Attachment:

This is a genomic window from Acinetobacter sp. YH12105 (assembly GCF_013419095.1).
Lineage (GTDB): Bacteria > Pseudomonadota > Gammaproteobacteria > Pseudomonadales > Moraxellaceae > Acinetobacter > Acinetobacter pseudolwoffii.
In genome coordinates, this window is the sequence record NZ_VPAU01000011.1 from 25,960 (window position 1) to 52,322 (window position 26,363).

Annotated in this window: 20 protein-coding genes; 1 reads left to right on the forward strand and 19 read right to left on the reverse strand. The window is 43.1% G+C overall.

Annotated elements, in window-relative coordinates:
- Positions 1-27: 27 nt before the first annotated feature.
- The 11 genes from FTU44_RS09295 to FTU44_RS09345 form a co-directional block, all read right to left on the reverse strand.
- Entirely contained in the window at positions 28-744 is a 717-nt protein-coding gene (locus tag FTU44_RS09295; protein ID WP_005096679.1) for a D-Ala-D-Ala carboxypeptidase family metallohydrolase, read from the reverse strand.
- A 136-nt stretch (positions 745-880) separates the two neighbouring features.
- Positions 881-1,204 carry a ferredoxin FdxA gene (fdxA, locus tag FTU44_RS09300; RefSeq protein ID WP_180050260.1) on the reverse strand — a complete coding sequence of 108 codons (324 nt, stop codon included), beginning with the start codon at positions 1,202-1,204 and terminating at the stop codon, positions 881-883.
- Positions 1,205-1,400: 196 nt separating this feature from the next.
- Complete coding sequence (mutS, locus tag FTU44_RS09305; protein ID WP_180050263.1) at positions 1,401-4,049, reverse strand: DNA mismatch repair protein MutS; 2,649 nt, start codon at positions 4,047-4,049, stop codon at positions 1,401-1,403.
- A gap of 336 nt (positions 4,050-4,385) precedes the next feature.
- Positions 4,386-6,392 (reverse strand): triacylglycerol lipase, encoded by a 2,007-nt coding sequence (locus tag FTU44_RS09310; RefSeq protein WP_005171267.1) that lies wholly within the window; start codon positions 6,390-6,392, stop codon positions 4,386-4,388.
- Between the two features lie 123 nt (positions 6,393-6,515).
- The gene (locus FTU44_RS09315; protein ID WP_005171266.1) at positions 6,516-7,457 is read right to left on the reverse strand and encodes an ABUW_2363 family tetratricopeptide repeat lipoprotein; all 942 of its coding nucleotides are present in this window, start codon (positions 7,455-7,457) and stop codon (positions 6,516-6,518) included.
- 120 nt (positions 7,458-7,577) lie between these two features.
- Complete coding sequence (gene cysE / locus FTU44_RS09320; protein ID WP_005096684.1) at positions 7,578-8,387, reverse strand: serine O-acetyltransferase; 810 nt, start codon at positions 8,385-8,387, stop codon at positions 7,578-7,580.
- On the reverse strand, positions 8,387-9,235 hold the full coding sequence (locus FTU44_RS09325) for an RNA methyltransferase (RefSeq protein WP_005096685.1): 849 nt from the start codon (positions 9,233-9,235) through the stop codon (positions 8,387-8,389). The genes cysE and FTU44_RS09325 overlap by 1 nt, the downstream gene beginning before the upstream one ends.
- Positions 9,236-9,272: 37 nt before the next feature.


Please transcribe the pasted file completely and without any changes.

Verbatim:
This is a genomic window from Acinetobacter sp. YH12105 (assembly GCF_013419095.1).
Lineage (GTDB): Bacteria > Pseudomonadota > Gammaproteobacteria > Pseudomonadales > Moraxellaceae > Acinetobacter > Acinetobacter pseudolwoffii.
In genome coordinates, this window is the sequence record NZ_VPAU01000011.1 from 25,960 (window position 1) to 52,322 (window position 26,363).

Annotated in this window: 20 protein-coding genes; 1 reads left to right on the forward strand and 19 read right to left on the reverse strand. The window is 43.1% G+C overall.

Annotated elements, in window-relative coordinates:
- Positions 1-27: 27 nt before the first annotated feature.
- The 11 genes from FTU44_RS09295 to FTU44_RS09345 form a co-directional block, all read right to left on the reverse strand.
- Entirely contained in the window at positions 28-744 is a 717-nt protein-coding gene (locus tag FTU44_RS09295; protein ID WP_005096679.1) for a D-Ala-D-Ala carboxypeptidase family metallohydrolase, read from the reverse strand.
- A 136-nt stretch (positions 745-880) separates the two neighbouring features.
- Positions 881-1,204 carry a ferredoxin FdxA gene (fdxA, locus tag FTU44_RS09300; RefSeq protein ID WP_180050260.1) on the reverse strand — a complete coding sequence of 108 codons (324 nt, stop codon included), beginning with the start codon at positions 1,202-1,204 and terminating at the stop codon, positions 881-883.
- Positions 1,205-1,400: 196 nt separating this feature from the next.
- Complete coding sequence (mutS, locus tag FTU44_RS09305; protein ID WP_180050263.1) at positions 1,401-4,049, reverse strand: DNA mismatch repair protein MutS; 2,649 nt, start codon at positions 4,047-4,049, stop codon at positions 1,401-1,403.
- A gap of 336 nt (positions 4,050-4,385) precedes the next feature.
- Positions 4,386-6,392 (reverse strand): triacylglycerol lipase, encoded by a 2,007-nt coding sequence (locus tag FTU44_RS09310; RefSeq protein WP_005171267.1) that lies wholly within the window; start codon positions 6,390-6,392, stop codon positions 4,386-4,388.
- Between the two features lie 123 nt (positions 6,393-6,515).
- The gene (locus FTU44_RS09315; protein ID WP_005171266.1) at positions 6,516-7,457 is read right to left on the reverse strand and encodes an ABUW_2363 family tetratricopeptide repeat lipoprotein; all 942 of its coding nucleotides are present in this window, start codon (positions 7,455-7,457) and stop codon (positions 6,516-6,518) included.
- 120 nt (positions 7,458-7,577) lie between these two features.
- Complete coding sequence (gene cysE / locus FTU44_RS09320; protein ID WP_005096684.1) at positions 7,578-8,387, reverse strand: serine O-acetyltransferase; 810 nt, start codon at positions 8,385-8,387, stop codon at positions 7,578-7,580.
- On the reverse strand, positions 8,387-9,235 hold the full coding sequence (locus FTU44_RS09325) for an RNA methyltransferase (RefSeq protein WP_005096685.1): 849 nt from the start codon (positions 9,233-9,235) through the stop codon (positions 8,387-8,389). The genes cysE and FTU44_RS09325 overlap by 1 nt, the downstream gene beginning before the upstream one ends.
- Positions 9,236-9,272: 37 nt before the next feature.